Milwaukee city officials, under pressure for their handling of the flood of same-day voter registrations in the last two presidential elections, have now formed a panel to investigate the issue. However, Greg Borokowski reports that the independence of the city panel leaves a lot to be desired:
Amid new questions about the Nov. 2 election in Milwaukee, a task force appointed by Mayor Tom Barrett to review problems and procedures will launch its efforts today.
Members will dig into an election that featured heavy turnout, huge demand for early voting, a GOP challenge to thousands of addresses and, based on a Journal Sentinel review of election-day “incident logs,” a general frenzy of activity across the city.
But the committee – consisting entirely of city officials – faces critics who question whether it will be able to conduct an impartial review.
As well they should; until the last moment, the panel consisted of seven members, all of which worked for the city and under the authority of Mayor Barrett, a Democrat whose administration has the responsibility for following Wisconsin law. Not only did he stock the panel with people who owe him their jobs, one of his selections for the panel will also provide key testimony. Lisa Artison, the executive director of the Election Commission, will find herself in the almost-unique position of judging her own testimony to the panel. (CQ readers will recall the issue of Jamie Gorelick serving on the 9/11 Commission while having large responsibility for constructing the “wall” that kept law-enforcement and intelligence agents from sharing information.)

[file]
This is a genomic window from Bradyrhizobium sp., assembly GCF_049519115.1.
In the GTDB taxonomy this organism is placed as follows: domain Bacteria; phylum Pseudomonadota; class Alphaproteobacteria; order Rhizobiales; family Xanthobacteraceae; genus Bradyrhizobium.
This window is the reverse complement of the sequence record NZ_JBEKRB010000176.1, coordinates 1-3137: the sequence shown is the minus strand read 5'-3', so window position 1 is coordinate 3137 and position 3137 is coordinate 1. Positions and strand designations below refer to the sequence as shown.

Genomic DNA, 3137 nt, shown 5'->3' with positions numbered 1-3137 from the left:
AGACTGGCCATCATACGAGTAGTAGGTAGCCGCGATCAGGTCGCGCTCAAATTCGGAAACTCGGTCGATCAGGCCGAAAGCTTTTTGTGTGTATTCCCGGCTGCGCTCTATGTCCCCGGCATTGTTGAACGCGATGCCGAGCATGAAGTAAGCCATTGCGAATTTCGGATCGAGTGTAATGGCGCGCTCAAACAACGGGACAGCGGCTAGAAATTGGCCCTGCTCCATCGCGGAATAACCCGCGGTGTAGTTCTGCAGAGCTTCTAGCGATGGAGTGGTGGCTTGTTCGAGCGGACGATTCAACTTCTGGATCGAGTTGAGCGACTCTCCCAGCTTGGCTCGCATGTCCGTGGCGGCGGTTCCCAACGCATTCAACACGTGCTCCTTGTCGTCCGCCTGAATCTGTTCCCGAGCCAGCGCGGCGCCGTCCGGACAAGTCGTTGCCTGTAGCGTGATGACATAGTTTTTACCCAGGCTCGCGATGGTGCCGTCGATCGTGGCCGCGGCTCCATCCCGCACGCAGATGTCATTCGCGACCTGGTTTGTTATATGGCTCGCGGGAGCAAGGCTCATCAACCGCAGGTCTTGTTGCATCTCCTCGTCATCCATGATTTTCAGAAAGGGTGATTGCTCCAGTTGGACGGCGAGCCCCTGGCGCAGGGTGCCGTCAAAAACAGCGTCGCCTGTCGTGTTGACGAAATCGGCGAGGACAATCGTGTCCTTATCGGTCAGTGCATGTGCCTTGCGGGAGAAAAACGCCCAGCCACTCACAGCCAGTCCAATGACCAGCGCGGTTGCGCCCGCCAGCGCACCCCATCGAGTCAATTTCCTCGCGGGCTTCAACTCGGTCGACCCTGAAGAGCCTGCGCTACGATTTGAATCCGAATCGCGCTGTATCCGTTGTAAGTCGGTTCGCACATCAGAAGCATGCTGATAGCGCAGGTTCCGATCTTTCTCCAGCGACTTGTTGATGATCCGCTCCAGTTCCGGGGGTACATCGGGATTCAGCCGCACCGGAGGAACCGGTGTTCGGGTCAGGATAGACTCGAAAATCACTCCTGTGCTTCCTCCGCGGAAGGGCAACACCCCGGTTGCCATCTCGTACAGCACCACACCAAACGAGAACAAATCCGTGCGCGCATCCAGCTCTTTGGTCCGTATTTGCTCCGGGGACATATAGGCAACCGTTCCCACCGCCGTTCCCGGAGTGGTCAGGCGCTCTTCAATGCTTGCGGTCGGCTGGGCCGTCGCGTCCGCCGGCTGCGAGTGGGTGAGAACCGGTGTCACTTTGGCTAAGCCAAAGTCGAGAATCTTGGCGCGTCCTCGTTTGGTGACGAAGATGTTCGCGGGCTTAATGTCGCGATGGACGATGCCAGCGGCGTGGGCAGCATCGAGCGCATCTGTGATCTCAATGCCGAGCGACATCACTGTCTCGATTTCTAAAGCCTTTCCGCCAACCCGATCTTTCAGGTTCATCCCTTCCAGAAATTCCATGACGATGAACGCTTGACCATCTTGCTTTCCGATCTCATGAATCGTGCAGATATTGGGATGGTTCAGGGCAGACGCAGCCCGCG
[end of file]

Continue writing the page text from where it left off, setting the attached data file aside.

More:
Issues with Artison go back to before the election. In a November 1st article, the Journal-Sentinel noted that the Election Commission failed to process three-quarters of the city’s registration entries before Election Day, leaving 15,000 votes in limbo:
As the executive director of the Milwaukee Election Commission, it’s Artison’s job to ensure everything runs smoothly in today’s election.
Yet in recent weeks, the commission has been at the center of controversy, first over how many ballots it needed, then over whether newly registered voters were listing nonexistent addresses.
Mayor Tom Barrett has accused Republicans of stirring up those controversies to disrupt voting in the largely Democratic city.
On Monday, however, Barrett admitted Artison’s staff had not processed 15,000 to 20,000 voter registration cards from newly registered voters. Barrett didn’t learn about the backlog until Monday, when he ordered other city staffers into the election office in a last-minute push to get the job done before voters show up.
Artison had been a controversial nominee last summer for the position:
In July, the council confirmed Artison on a 9-6 vote, the closest margin of any Barrett nominee, with former Acting Mayor Marvin Pratt lobbying against her. Besides questions about her qualifications, observers wondered whether her job was a payoff for work by her and her husband, radio talk-show host Eric Von, on Barrett’s campaign against Pratt.
Artison has hardly acted like an agnostic on the presidential vote, either. She has asserted that nothing went wrong and that the critics have “an agenda at work” in their complaints. Any independent investigation of the Milwaukee vote should focus their attention on the competence and/or the potential malfeasance of Artison and her staff. Having Artison help investigate the matter makes clear the panel’s purpose — to mollify critics by slapping together a whitewash that will eventually tire out those who keep watch on the situation.
The last-moment addition of two people from the comptroller’s office makes little difference to the makeup of the nine-person panel if Artison remains on board — indeed, if the supermajority of the panel all report to Barrett, the die has been already cast. This is a last-ditch effort to head off a state investigation into voter fraud in Milwaukee. Let’s hope it doesn’t succeed.